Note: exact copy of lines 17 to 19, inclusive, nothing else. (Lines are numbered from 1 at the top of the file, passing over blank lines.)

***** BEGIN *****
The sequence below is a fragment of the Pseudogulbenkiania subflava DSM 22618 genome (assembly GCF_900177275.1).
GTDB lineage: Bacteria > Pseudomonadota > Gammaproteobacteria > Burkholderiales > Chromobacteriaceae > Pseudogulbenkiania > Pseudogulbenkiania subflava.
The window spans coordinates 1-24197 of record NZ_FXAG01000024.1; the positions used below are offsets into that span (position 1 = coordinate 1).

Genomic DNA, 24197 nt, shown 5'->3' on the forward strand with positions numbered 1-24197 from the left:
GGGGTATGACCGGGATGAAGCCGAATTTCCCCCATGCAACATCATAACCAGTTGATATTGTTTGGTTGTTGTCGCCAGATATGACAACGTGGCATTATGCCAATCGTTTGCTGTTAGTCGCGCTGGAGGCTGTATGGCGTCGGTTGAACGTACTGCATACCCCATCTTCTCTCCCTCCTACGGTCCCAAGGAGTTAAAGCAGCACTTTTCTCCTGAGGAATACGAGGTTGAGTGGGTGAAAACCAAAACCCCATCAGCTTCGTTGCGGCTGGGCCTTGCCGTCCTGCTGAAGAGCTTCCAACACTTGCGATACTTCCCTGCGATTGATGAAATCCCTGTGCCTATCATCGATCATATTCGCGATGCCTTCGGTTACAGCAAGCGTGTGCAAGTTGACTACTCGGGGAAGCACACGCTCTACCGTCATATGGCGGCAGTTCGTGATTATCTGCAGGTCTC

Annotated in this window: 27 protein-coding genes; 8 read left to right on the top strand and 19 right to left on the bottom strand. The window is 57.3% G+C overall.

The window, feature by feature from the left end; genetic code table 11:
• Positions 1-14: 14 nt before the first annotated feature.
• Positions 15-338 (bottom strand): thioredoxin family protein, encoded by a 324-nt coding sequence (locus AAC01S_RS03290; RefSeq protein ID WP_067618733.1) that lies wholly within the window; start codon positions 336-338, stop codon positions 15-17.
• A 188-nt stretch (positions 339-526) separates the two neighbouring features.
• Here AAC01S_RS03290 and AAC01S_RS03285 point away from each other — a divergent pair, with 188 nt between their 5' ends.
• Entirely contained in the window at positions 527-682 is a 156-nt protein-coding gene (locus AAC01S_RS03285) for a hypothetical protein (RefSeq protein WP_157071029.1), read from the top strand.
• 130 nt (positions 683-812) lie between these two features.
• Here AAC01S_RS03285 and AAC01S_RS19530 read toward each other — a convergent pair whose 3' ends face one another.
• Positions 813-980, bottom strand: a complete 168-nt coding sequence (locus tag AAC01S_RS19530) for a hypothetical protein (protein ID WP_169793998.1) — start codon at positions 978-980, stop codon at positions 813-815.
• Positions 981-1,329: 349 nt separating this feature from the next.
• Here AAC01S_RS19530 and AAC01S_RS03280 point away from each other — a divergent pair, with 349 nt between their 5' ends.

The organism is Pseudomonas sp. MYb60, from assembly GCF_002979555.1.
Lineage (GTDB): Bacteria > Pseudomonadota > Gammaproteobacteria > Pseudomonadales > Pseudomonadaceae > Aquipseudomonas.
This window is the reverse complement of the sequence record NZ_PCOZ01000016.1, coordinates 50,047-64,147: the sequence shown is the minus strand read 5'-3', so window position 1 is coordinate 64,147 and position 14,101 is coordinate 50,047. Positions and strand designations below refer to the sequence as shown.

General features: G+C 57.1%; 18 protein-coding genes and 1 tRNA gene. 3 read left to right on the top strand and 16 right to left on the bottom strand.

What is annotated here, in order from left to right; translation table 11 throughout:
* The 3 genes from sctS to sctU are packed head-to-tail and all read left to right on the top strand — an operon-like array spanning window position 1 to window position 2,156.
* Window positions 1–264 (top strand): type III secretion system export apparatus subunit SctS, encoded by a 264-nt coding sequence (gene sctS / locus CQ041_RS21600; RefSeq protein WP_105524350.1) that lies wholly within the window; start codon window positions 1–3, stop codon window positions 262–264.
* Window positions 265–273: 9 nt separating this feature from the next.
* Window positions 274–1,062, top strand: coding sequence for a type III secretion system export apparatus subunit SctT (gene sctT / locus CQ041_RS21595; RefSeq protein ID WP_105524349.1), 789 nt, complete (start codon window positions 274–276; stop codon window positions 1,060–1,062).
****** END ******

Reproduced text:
• Here AAC01S_RS19530 and AAC01S_RS03280 point away from each other — a divergent pair, with 349 nt between their 5' ends.

The organism is Pseudomonas sp. MYb60, from assembly GCF_002979555.1.
Lineage (GTDB): Bacteria > Pseudomonadota > Gammaproteobacteria > Pseudomonadales > Pseudomonadaceae > Aquipseudomonas.